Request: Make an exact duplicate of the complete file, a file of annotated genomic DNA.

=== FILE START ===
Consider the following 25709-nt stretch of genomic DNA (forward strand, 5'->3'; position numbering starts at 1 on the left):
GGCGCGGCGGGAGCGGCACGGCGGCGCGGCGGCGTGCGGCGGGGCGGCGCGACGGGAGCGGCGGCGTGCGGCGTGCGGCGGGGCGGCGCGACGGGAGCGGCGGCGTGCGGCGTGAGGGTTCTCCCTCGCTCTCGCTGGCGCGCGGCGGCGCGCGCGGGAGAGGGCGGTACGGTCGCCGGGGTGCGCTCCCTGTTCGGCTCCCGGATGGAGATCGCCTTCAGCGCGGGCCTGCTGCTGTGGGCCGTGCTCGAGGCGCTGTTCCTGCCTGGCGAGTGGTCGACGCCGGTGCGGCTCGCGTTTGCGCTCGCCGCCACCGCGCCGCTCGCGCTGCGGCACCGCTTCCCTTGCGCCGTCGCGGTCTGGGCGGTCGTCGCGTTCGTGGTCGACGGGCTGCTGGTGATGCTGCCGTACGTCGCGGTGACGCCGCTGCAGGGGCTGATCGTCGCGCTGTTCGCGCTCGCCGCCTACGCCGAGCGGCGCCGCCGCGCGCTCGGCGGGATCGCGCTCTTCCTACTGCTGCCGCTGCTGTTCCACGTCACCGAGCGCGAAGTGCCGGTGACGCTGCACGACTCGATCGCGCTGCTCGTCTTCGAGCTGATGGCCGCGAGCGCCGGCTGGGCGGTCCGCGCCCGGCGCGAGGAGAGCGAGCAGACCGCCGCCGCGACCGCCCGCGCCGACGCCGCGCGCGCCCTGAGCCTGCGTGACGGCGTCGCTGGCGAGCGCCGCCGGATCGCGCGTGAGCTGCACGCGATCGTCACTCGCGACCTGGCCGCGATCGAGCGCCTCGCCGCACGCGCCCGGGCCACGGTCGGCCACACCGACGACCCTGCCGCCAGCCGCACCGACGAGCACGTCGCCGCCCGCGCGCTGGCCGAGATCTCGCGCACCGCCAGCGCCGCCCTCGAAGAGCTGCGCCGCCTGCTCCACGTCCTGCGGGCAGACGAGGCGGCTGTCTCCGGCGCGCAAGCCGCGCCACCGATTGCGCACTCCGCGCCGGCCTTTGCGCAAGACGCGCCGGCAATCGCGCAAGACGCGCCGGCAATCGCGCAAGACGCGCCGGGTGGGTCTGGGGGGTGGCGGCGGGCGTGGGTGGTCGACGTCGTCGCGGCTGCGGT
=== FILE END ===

Consider the following 25709-nt stretch of genomic DNA (forward strand, 5'->3'; position numbering starts at 1 on the left):
GGCGCGGCGGGAGCGGCACGGCGGCGCGGCGGCGTGCGGCGGGGCGGCGCGACGGGAGCGGCGGCGTGCGGCGTGCGGCGGGGCGGCGCGACGGGAGCGGCGGCGTGCGGCGTGAGGGTTCTCCCTCGCTCTCGCTGGCGCGCGGCGGCGCGCGCGGGAGAGGGCGGTACGGTCGCCGGGGTGCGCTCCCTGTTCGGCTCCCGGATGGAGATCGCCTTCAGCGCGGGCCTGCTGCTGTGGGCCGTGCTCGAGGCGCTGTTCCTGCCTGGCGAGTGGTCGACGCCGGTGCGGCTCGCGTTTGCGCTCGCCGCCACCGCGCCGCTCGCGCTGCGGCACCGCTTCCCTTGCGCCGTCGCGGTCTGGGCGGTCGTCGCGTTCGTGGTCGACGGGCTGCTGGTGATGCTGCCGTACGTCGCGGTGACGCCGCTGCAGGGGCTGATCGTCGCGCTGTTCGCGCTCGCCGCCTACGCCGAGCGGCGCCGCCGCGCGCTCGGCGGGATCGCGCTCTTCCTACTGCTGCCGCTGCTGTTCCACGTCACCGAGCGCGAAGTGCCGGTGACGCTGCACGACTCGATCGCGCTGCTCGTCTTCGAGCTGATGGCCGCGAGCGCCGGCTGGGCGGTCCGCGCCCGGCGCGAGGAGAGCGAGCAGACCGCCGCCGCGACCGCCCGCGCCGACGCCGCGCGCGCCCTGAGCCTGCGTGACGGCGTCGCTGGCGAGCGCCGCCGGATCGCGCGTGAGCTGCACGCGATCGTCACTCGCGACCTGGCCGCGATCGAGCGCCTCGCCGCACGCGCCCGGGCCACGGTCGGCCACACCGACGACCCTGCCGCCAGCCGCACCGACGAGCACGTCGCCGCCCGCGCGCTGGCCGAGATCTCGCGCACCGCCAGCGCCGCCCTCGAAGAGCTGCGCCGCCTGCTCCACGTCCTGCGGGCAGACGAGGCGGCTGTCTCCGGCGCGCAAGCCGCGCCACCGATTGCGCACTCCGCGCCGGCCTTTGCGCAAGACGCGCCGGCAATCGCGCAAGACGCGCCGGCAATCGCGCAAGACGCGCCGGGTGGGTCTGGGGGGTGGCGGCGGGCGTGGGTGGTCGACGTCGTCGCGGCTGCGGT